Public Access ICT in Indonesia

Public Access ICT in Indonesia

Ibrahim Kushchu (Mobile Government Consortium International, UK)
DOI: 10.4018/978-1-60960-771-5.ch023
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Executive Summary

Indonesia is the largest archipelago and the fourth most populous country in the world. The nation is composed of more than 17,000 islands and has a population of 220 million. About 42% of the people live in urban areas, and 29%of the total population is under the age of 14. Education is compulsory for children between 6 and 15 years of age, and the literacy rate is said to be 92%.

Indonesia was selected to participate in this international study to assess the ability of the public to access information and communication venues, and also to review the role of ICTs across the overall economic, political, and regulatory framework. The researchers assessed how the venues function, how they serve user needs, how they meet operational constraints, how they realize successes, and how they meet the needs of underserved communities and groups.

The methodology for this study began with a literature review of more than thirty documents. The review was followed by selecting specific venues, site visits, and surveys of key stakeholders, venue operators, private-sector professionals, and officials of the Department of Communication and Information. The venues were selected because they were: 1) open to public, 2) government backed, 3) required no fees, 4) distributed nationally, and 5) address the information needs of the population, especially those who cannot afford to own a computer, or who lack the skills to use information and communication technologies (ICTs). The researchers conducted interviews in person and by telephone. They examined literature on 1) e-government, 2) the national and local governments, 3) the use of ICTs in Indonesia, and 4) economic and social reports from the Indonesia Central Bank and the Board of Statistics. The researchers obtained data through questionnaires and conducted interviews with sixty public venue operators at nine locations.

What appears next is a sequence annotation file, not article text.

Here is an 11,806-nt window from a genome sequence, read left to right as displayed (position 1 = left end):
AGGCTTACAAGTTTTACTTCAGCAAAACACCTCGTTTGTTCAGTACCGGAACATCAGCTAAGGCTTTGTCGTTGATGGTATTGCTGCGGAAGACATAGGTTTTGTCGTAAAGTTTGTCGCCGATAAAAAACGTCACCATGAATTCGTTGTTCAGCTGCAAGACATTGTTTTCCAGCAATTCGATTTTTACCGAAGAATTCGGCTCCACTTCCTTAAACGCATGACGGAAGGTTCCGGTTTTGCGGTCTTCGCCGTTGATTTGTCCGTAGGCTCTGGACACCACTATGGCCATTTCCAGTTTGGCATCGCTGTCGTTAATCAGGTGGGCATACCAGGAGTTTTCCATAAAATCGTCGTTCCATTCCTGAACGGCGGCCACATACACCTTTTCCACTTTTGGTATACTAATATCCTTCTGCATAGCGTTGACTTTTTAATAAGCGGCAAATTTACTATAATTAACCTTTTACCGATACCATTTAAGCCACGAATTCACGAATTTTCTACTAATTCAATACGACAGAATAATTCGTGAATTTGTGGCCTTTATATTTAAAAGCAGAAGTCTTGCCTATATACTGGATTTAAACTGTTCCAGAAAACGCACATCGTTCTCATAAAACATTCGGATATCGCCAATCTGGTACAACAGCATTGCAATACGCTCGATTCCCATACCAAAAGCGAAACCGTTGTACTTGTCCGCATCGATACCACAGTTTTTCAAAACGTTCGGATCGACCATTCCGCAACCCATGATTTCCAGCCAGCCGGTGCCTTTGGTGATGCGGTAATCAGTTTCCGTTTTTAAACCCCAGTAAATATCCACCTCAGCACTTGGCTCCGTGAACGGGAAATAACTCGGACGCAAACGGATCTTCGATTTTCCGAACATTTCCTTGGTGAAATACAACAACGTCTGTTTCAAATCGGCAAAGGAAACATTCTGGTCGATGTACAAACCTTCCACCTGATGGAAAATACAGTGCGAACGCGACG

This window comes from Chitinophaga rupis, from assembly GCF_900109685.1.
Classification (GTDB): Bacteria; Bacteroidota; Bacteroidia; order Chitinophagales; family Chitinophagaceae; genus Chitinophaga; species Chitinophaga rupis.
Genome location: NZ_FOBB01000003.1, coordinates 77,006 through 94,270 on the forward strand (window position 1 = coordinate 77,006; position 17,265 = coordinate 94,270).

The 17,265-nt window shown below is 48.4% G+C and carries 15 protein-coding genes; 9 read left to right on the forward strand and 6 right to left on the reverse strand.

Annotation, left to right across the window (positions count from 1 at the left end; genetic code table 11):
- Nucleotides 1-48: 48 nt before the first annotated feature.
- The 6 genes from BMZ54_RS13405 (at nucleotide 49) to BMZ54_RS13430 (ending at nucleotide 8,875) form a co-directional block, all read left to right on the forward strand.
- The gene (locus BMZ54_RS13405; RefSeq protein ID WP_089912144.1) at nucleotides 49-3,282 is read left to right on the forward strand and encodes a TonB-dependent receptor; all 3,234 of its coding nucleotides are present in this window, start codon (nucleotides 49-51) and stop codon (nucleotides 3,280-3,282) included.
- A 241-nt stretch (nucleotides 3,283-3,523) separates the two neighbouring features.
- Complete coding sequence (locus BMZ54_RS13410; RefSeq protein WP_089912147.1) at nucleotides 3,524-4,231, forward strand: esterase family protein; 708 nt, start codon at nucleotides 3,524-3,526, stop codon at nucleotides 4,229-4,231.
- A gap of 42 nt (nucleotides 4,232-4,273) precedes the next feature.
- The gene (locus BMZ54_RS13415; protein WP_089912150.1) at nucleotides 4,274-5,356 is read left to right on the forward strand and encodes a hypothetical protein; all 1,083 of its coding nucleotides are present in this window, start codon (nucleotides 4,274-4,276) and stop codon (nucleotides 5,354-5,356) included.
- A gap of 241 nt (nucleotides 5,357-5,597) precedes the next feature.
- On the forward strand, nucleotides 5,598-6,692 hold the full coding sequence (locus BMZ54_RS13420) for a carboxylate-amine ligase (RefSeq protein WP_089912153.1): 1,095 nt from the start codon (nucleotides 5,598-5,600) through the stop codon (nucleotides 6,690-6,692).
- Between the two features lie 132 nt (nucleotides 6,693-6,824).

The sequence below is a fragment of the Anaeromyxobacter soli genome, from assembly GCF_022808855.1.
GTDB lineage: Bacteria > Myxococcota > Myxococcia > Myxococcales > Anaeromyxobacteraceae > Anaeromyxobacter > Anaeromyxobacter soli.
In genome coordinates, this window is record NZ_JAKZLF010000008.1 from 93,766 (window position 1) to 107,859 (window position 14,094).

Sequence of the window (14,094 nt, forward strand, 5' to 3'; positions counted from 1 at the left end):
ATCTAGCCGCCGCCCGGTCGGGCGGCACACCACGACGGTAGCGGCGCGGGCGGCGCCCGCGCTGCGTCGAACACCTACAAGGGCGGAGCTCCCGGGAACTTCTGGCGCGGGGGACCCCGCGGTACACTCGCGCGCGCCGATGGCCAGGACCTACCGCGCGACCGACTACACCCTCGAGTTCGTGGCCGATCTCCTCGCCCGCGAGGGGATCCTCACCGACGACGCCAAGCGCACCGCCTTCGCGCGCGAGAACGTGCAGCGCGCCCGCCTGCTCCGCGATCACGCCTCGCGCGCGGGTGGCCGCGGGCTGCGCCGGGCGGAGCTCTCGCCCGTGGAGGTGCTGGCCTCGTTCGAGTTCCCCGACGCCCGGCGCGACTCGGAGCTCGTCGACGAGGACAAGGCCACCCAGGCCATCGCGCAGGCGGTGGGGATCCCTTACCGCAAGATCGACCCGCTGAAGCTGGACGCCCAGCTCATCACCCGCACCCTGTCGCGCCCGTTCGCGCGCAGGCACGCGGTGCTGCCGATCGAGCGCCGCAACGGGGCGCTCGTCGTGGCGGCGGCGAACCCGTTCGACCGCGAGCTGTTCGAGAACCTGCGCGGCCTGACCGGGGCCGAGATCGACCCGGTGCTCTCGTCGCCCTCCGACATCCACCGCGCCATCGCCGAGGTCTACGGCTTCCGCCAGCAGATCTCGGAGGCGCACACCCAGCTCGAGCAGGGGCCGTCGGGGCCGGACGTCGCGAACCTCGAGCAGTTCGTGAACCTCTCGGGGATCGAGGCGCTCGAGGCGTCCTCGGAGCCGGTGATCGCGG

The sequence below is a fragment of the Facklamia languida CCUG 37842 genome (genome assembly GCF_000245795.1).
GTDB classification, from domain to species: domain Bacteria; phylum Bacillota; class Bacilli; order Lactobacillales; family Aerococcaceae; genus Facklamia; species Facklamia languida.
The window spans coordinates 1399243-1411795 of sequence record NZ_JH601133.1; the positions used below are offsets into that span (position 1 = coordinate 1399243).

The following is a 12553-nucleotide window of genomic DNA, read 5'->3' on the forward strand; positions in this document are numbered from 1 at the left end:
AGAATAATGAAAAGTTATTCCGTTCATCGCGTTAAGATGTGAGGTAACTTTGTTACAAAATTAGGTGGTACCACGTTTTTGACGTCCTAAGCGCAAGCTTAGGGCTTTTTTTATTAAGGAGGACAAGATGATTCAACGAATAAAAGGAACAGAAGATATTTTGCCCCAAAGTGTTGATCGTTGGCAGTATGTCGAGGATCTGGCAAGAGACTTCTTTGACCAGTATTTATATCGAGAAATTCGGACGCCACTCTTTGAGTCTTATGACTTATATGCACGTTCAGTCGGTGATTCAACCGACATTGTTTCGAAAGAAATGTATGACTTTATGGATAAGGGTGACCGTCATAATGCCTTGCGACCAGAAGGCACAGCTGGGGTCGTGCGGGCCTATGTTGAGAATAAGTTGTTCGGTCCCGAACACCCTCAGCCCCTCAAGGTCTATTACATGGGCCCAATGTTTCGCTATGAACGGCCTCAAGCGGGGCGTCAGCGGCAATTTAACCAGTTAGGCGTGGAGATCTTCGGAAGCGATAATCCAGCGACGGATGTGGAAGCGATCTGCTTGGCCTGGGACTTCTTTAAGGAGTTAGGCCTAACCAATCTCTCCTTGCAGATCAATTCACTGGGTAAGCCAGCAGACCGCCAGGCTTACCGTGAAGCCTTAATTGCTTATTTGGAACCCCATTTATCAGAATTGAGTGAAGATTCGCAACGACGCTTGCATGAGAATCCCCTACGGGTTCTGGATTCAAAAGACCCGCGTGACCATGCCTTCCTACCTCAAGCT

This study focused on the public libraries, Warmasif (information society cafés) and Warintek (technological information cafés). Indonesia has 14,516 public libraries, 63 Warmasif, and 84 Warintek. Computer education and capacity-building programs were established in the 1980s, and there was a significant increase in Internet access in the mid-1990s. Large numbers of people began regularly to use computers at Internet cafés, and the improved economic conditions allowed greater numbers of the people to afford personal computers. There is a perception among many Indonesians that computers are generally expensive and are to be used by higher-income and higher-social-status people. In some cases, potential users are unaware that there are services provided by the government and venues where free access and ICT training are offered. Capacity building and ICT training are urgent needs. In the venues studied, operators often lacked adequate training to aid users. Limited economic means limits huge numbers of people, while people with higher incomes and social status have more opportunities and skills to use ICTs. There is also a lack of locally relevant content. Most people who use public information venues are educated, young, and ICT literate.

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